A World War II historic guide to discover the D-Day Landing Beaches in Normandy

Travel Normandy guide François Gauthron offers tours of the Normandy landing beaches, World War II battlefield. Come and discover the most famous part of Normandy where took place the Landing and the battle of Normandy in June 1944 to liberate France and Europe. You will be escorted by a qualified bilingual guide who will show you round the major sites of the beaches. Visit the highlights of World War II sites in Normandy with an expert license guide, first the most important sites of the landing beaches.

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Travel in Normandy with Francois Gauthron

La Flague

V1 Launching Site: Buzz bomb note and the Battle of England

July 6th last figures at 6.00 am.

The VI inaccuracy

A very high proportion of the casualties, somewhere around 10 000, not always severe or mortal, has fallen upon London, which represented to the enemy a target 18 miles wide by over 20 miles deep.

On the 2 754 flying bombs launched / 2 752 civilians gets killed.

On July 17th the lay-out of buzz bomb get in place.

A fighter Belt at sea:

  • Fighter aircraft will operate under close radio control at a distance of not less than 10 000 yards from the shore.

Coastal Gun belt:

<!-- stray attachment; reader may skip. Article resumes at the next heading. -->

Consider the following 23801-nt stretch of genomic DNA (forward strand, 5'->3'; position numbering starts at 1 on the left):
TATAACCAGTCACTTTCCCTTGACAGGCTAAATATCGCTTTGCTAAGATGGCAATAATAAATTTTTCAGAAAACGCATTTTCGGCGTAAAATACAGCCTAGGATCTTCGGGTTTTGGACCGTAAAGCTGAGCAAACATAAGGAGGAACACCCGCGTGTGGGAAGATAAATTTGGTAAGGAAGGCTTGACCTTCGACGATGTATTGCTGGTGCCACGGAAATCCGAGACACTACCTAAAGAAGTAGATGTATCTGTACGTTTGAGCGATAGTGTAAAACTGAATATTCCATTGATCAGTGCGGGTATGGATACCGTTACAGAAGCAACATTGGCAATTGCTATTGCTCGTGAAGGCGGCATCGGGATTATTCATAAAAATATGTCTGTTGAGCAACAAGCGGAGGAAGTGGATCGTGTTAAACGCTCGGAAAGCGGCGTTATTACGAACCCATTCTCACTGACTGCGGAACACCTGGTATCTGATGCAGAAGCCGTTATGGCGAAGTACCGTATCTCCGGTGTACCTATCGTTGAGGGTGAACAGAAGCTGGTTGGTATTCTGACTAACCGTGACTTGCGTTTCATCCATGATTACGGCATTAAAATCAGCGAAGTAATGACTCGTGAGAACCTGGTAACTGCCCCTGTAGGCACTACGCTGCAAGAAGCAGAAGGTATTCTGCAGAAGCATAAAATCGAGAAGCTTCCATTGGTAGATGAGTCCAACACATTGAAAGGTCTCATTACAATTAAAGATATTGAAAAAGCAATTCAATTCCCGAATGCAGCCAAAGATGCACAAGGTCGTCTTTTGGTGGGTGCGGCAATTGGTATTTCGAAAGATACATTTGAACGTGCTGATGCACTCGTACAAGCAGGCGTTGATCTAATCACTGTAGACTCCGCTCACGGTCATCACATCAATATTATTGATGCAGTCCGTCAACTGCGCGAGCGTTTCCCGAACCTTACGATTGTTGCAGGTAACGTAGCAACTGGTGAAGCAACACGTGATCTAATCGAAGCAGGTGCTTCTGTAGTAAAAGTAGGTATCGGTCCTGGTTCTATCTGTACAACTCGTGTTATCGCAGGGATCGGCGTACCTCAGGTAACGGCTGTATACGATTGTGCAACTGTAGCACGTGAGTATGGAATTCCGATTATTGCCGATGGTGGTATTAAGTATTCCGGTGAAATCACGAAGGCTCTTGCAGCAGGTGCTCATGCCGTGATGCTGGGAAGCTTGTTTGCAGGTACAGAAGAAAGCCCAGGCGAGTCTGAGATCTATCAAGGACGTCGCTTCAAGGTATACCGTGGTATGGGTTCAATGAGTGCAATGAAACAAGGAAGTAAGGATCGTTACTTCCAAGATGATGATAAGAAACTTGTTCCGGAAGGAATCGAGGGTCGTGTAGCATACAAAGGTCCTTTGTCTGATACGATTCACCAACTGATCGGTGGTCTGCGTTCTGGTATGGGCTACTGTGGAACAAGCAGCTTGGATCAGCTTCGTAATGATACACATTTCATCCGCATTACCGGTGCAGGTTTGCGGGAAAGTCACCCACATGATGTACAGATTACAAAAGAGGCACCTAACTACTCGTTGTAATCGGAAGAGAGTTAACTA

• Concentration of all guns available in 5 000 yards width extending along the coast from Beachy Head to Saint-Margaret’s Bay.

Inland fighter belt:

  • Between the coastal gun zone and the balloon barrage, there will be a second fighter belt in which aircraft will operate under running commentary control.

Balloon belt:

  • The record of VI trapped was on August 28th, 90 VI9 approach London, 86 were destroyed - Balloon caught: 2, Fighters: 23, Bofors guns: 65.

On September 6th Battle of Britain was over.

A total of 8 000 VI were launched against London, about 2 400 got through.

Total civilian losses were 6 184 Killed and 17 981 seriously injured, but those figures do not tell the whole story, many injured people did not have to stay in hospital and them were unrecorded.

V2 threat.

Total casualties caused by V weapons.

In England were 2 724 killed and 6 476 seriously injured, they were causing twice as much casualties than the V1.

London was not the only V2 target, also Antwerp: 8 696, Liège: 3 141.

Launching V1s from Northern France including Normandy

Spring 1944 the war was going badly for Germany. The first V1 «doodlebugs» were not launched until June 13th - a few days after the D-Day landings. Their long launching ramps were hidden in forests or woods, but easily spotted from the air, so were rapidly bombed. The Germans switched to mobile ramps, which they moved around the Pas-de-Calais area.

Almost 9 250 V1's were fired against London, but less than 2 500 reached their target. In flight they were almost as vulnerable as their ramps: about 2 000 were destroyed by anti-aircraft gunfire; 2 000 by fighter planes, and almost 300 by barrage balloons.